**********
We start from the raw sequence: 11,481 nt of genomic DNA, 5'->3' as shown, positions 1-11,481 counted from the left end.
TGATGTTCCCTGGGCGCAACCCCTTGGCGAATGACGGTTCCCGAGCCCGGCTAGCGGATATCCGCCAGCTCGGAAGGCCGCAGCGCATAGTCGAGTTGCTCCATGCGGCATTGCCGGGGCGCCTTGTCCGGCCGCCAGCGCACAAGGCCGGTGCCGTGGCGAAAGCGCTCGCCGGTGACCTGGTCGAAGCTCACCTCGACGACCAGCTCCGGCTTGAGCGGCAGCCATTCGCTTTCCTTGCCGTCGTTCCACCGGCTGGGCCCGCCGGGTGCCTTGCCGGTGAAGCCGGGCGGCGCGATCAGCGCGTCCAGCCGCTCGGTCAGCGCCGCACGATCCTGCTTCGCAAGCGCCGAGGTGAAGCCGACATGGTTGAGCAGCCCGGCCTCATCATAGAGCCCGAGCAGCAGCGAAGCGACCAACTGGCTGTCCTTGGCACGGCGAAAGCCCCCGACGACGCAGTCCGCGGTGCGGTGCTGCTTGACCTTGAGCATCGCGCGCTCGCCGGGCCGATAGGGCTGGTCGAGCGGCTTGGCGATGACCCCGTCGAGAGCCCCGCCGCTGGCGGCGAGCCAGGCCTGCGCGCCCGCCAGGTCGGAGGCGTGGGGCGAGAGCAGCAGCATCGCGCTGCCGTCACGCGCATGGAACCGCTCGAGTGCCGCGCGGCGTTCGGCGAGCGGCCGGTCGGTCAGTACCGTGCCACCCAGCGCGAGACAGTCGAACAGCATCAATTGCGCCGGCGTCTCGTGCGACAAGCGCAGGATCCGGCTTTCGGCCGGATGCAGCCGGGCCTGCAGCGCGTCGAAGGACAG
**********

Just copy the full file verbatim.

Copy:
We start from the raw sequence: 11,481 nt of genomic DNA, 5'->3' as shown, positions 1-11,481 counted from the left end.
TGATGTTCCCTGGGCGCAACCCCTTGGCGAATGACGGTTCCCGAGCCCGGCTAGCGGATATCCGCCAGCTCGGAAGGCCGCAGCGCATAGTCGAGTTGCTCCATGCGGCATTGCCGGGGCGCCTTGTCCGGCCGCCAGCGCACAAGGCCGGTGCCGTGGCGAAAGCGCTCGCCGGTGACCTGGTCGAAGCTCACCTCGACGACCAGCTCCGGCTTGAGCGGCAGCCATTCGCTTTCCTTGCCGTCGTTCCACCGGCTGGGCCCGCCGGGTGCCTTGCCGGTGAAGCCGGGCGGCGCGATCAGCGCGTCCAGCCGCTCGGTCAGCGCCGCACGATCCTGCTTCGCAAGCGCCGAGGTGAAGCCGACATGGTTGAGCAGCCCGGCCTCATCATAGAGCCCGAGCAGCAGCGAAGCGACCAACTGGCTGTCCTTGGCACGGCGAAAGCCCCCGACGACGCAGTCCGCGGTGCGGTGCTGCTTGACCTTGAGCATCGCGCGCTCGCCGGGCCGATAGGGCTGGTCGAGCGGCTTGGCGATGACCCCGTCGAGAGCCCCGCCGCTGGCGGCGAGCCAGGCCTGCGCGCCCGCCAGGTCGGAGGCGTGGGGCGAGAGCAGCAGCATCGCGCTGCCGTCACGCGCATGGAACCGCTCGAGTGCCGCGCGGCGTTCGGCGAGCGGCCGGTCGGTCAGTACCGTGCCACCCAGCGCGAGACAGTCGAACAGCATCAATTGCGCCGGCGTCTCGTGCGACAAGCGCAGGATCCGGCTTTCGGCCGGATGCAGCCGGGCCTGCAGCGCGTCGAAGGACAG